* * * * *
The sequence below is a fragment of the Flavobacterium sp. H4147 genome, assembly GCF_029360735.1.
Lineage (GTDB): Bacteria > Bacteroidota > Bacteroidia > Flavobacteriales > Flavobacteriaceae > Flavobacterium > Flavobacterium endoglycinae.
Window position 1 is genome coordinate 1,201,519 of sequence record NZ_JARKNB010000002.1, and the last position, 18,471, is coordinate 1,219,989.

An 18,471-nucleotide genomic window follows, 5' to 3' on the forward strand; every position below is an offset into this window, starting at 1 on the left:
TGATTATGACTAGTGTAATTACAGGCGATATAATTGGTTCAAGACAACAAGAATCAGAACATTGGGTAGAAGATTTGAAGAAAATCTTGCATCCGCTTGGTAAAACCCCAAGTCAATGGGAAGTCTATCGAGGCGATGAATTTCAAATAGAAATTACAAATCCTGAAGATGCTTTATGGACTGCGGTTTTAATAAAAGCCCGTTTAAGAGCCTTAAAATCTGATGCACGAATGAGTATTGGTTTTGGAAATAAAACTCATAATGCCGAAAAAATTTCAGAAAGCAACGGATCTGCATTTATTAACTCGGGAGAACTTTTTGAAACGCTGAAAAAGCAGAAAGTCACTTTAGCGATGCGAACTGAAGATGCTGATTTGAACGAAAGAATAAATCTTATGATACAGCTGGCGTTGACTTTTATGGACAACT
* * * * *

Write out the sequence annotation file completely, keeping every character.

The sequence below is a fragment of the Flavobacterium sp. H4147 genome, assembly GCF_029360735.1.
Lineage (GTDB): Bacteria > Bacteroidota > Bacteroidia > Flavobacteriales > Flavobacteriaceae > Flavobacterium > Flavobacterium endoglycinae.
Window position 1 is genome coordinate 1,201,519 of sequence record NZ_JARKNB010000002.1, and the last position, 18,471, is coordinate 1,219,989.

An 18,471-nucleotide genomic window follows, 5' to 3' on the forward strand; every position below is an offset into this window, starting at 1 on the left:
TGATTATGACTAGTGTAATTACAGGCGATATAATTGGTTCAAGACAACAAGAATCAGAACATTGGGTAGAAGATTTGAAGAAAATCTTGCATCCGCTTGGTAAAACCCCAAGTCAATGGGAAGTCTATCGAGGCGATGAATTTCAAATAGAAATTACAAATCCTGAAGATGCTTTATGGACTGCGGTTTTAATAAAAGCCCGTTTAAGAGCCTTAAAATCTGATGCACGAATGAGTATTGGTTTTGGAAATAAAACTCATAATGCCGAAAAAATTTCAGAAAGCAACGGATCTGCATTTATTAACTCGGGAGAACTTTTTGAAACGCTGAAAAAGCAGAAAGTCACTTTAGCGATGCGAACTGAAGATGCTGATTTGAACGAAAGAATAAATCTTATGATACAGCTGGCGTTGACTTTTATGGACAACT